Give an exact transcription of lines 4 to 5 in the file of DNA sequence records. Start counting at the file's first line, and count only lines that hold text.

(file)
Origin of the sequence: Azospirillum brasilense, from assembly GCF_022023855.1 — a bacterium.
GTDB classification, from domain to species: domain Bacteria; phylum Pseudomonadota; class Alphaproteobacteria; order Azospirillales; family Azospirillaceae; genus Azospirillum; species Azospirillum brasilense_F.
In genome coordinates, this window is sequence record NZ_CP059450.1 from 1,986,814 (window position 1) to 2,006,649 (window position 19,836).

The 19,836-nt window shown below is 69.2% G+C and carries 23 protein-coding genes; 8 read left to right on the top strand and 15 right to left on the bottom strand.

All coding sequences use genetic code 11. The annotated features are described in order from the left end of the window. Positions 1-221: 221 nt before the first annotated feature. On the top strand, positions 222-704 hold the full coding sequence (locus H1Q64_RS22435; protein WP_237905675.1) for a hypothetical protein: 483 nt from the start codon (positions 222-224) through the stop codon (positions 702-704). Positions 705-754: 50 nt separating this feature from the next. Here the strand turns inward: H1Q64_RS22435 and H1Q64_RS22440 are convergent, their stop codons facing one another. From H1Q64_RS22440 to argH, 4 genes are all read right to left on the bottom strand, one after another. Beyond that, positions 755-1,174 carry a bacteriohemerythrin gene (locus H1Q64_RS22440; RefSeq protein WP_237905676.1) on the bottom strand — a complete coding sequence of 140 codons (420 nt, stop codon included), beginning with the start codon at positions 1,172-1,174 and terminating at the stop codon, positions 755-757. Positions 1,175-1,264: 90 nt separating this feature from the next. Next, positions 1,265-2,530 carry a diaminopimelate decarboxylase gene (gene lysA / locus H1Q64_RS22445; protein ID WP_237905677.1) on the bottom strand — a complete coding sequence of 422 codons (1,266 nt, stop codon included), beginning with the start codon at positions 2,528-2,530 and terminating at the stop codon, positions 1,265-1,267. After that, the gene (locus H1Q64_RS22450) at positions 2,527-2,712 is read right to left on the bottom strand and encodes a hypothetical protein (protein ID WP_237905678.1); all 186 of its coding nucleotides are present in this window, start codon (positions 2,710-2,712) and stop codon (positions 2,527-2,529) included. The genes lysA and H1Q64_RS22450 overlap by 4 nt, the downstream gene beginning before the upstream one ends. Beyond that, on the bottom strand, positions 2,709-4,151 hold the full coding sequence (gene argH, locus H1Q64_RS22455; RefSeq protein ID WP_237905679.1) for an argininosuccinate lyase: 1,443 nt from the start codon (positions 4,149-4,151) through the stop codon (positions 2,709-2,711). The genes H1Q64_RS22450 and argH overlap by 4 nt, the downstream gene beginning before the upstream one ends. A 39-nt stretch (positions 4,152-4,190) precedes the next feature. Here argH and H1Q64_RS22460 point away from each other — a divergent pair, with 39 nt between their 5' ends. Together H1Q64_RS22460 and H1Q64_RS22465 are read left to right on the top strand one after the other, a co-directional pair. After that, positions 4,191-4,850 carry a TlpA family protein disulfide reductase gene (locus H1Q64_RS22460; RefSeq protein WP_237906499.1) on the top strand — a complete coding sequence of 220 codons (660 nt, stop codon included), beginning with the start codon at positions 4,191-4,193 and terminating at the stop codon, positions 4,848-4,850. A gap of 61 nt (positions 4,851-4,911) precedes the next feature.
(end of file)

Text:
The 19,836-nt window shown below is 69.2% G+C and carries 23 protein-coding genes; 8 read left to right on the top strand and 15 right to left on the bottom strand.

All coding sequences use genetic code 11. The annotated features are described in order from the left end of the window. Positions 1-221: 221 nt before the first annotated feature. On the top strand, positions 222-704 hold the full coding sequence (locus H1Q64_RS22435; protein WP_237905675.1) for a hypothetical protein: 483 nt from the start codon (positions 222-224) through the stop codon (positions 702-704). Positions 705-754: 50 nt separating this feature from the next. Here the strand turns inward: H1Q64_RS22435 and H1Q64_RS22440 are convergent, their stop codons facing one another. From H1Q64_RS22440 to argH, 4 genes are all read right to left on the bottom strand, one after another. Beyond that, positions 755-1,174 carry a bacteriohemerythrin gene (locus H1Q64_RS22440; RefSeq protein WP_237905676.1) on the bottom strand — a complete coding sequence of 140 codons (420 nt, stop codon included), beginning with the start codon at positions 1,172-1,174 and terminating at the stop codon, positions 755-757. Positions 1,175-1,264: 90 nt separating this feature from the next. Next, positions 1,265-2,530 carry a diaminopimelate decarboxylase gene (gene lysA / locus H1Q64_RS22445; protein ID WP_237905677.1) on the bottom strand — a complete coding sequence of 422 codons (1,266 nt, stop codon included), beginning with the start codon at positions 2,528-2,530 and terminating at the stop codon, positions 1,265-1,267. After that, the gene (locus H1Q64_RS22450) at positions 2,527-2,712 is read right to left on the bottom strand and encodes a hypothetical protein (protein ID WP_237905678.1); all 186 of its coding nucleotides are present in this window, start codon (positions 2,710-2,712) and stop codon (positions 2,527-2,529) included. The genes lysA and H1Q64_RS22450 overlap by 4 nt, the downstream gene beginning before the upstream one ends. Beyond that, on the bottom strand, positions 2,709-4,151 hold the full coding sequence (gene argH, locus H1Q64_RS22455; RefSeq protein ID WP_237905679.1) for an argininosuccinate lyase: 1,443 nt from the start codon (positions 4,149-4,151) through the stop codon (positions 2,709-2,711). The genes H1Q64_RS22450 and argH overlap by 4 nt, the downstream gene beginning before the upstream one ends. A 39-nt stretch (positions 4,152-4,190) precedes the next feature. Here argH and H1Q64_RS22460 point away from each other — a divergent pair, with 39 nt between their 5' ends. Together H1Q64_RS22460 and H1Q64_RS22465 are read left to right on the top strand one after the other, a co-directional pair. After that, positions 4,191-4,850 carry a TlpA family protein disulfide reductase gene (locus H1Q64_RS22460; RefSeq protein WP_237906499.1) on the top strand — a complete coding sequence of 220 codons (660 nt, stop codon included), beginning with the start codon at positions 4,191-4,193 and terminating at the stop codon, positions 4,848-4,850. A gap of 61 nt (positions 4,851-4,911) precedes the next feature.